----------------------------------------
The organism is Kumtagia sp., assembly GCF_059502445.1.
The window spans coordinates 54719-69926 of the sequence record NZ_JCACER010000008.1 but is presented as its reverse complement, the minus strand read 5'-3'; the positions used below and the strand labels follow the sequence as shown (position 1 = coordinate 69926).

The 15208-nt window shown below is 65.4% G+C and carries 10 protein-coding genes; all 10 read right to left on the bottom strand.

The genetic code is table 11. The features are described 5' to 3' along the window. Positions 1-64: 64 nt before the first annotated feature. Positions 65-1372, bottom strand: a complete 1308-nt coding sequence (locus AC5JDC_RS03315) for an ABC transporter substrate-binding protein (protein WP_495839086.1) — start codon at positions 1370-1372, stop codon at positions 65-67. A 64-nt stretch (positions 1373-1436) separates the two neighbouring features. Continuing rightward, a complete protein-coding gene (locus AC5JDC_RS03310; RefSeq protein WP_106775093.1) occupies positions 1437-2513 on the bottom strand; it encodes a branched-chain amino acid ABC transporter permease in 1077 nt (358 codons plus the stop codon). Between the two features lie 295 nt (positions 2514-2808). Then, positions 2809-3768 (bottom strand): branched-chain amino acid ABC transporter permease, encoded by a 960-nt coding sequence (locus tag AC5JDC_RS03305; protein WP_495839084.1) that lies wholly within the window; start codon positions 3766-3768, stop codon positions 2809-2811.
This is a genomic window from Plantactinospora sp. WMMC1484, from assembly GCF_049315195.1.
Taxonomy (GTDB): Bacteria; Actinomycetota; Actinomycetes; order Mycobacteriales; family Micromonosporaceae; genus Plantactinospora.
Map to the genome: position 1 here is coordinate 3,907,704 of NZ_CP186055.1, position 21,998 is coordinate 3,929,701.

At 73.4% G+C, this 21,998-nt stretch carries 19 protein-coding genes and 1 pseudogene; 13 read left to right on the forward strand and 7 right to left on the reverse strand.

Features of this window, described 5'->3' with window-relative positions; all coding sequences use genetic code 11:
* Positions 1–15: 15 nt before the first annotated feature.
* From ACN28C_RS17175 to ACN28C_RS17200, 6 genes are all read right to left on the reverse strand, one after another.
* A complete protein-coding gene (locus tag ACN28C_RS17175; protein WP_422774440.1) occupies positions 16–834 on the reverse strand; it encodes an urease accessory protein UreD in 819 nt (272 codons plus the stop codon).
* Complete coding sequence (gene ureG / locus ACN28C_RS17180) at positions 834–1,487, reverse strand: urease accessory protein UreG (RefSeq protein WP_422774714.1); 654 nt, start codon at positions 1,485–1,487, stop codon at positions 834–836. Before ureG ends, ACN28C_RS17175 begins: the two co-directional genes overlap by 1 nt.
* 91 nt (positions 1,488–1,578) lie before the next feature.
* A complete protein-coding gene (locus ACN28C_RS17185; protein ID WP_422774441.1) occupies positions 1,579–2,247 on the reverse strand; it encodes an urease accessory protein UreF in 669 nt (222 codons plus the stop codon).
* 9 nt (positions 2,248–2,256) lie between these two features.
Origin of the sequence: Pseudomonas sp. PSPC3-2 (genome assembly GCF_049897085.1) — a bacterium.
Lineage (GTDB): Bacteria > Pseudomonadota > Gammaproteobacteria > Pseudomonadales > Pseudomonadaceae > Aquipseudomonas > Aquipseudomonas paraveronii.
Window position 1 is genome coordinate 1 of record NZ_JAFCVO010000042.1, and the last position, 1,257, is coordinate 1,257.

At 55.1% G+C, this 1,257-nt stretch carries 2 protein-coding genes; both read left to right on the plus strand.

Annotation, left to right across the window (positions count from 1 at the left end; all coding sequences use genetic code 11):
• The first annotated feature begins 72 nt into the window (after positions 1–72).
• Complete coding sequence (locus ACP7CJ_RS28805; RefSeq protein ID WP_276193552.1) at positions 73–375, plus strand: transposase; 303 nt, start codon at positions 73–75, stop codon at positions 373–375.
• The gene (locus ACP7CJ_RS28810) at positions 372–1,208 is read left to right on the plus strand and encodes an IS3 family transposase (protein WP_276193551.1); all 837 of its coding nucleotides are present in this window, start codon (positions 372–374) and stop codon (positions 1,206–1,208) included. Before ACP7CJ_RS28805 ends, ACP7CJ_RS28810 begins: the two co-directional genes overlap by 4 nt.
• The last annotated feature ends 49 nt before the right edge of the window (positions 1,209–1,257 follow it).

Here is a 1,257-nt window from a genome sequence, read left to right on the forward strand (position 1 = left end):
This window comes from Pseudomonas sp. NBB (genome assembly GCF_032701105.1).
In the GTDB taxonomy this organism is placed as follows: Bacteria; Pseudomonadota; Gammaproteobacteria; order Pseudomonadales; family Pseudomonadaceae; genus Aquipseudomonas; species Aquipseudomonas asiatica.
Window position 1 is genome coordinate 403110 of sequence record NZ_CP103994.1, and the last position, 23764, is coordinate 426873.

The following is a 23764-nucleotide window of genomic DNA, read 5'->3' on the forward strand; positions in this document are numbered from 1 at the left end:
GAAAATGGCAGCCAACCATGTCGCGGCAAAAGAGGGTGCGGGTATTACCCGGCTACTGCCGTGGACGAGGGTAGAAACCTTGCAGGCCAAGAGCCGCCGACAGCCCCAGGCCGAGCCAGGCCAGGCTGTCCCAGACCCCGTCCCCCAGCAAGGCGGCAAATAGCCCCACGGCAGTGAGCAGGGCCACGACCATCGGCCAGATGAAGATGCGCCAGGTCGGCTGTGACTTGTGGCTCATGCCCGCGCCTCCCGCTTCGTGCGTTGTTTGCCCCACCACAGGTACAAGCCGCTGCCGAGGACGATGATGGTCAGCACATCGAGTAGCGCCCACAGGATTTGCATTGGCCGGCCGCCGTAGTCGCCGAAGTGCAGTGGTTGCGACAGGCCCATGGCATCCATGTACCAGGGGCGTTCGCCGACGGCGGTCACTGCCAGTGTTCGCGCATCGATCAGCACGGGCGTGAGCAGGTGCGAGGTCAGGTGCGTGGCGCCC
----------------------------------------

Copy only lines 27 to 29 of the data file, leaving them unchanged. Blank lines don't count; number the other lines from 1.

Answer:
This window comes from Pseudomonas sp. NBB (genome assembly GCF_032701105.1).
In the GTDB taxonomy this organism is placed as follows: Bacteria; Pseudomonadota; Gammaproteobacteria; order Pseudomonadales; family Pseudomonadaceae; genus Aquipseudomonas; species Aquipseudomonas asiatica.
Window position 1 is genome coordinate 403110 of sequence record NZ_CP103994.1, and the last position, 23764, is coordinate 426873.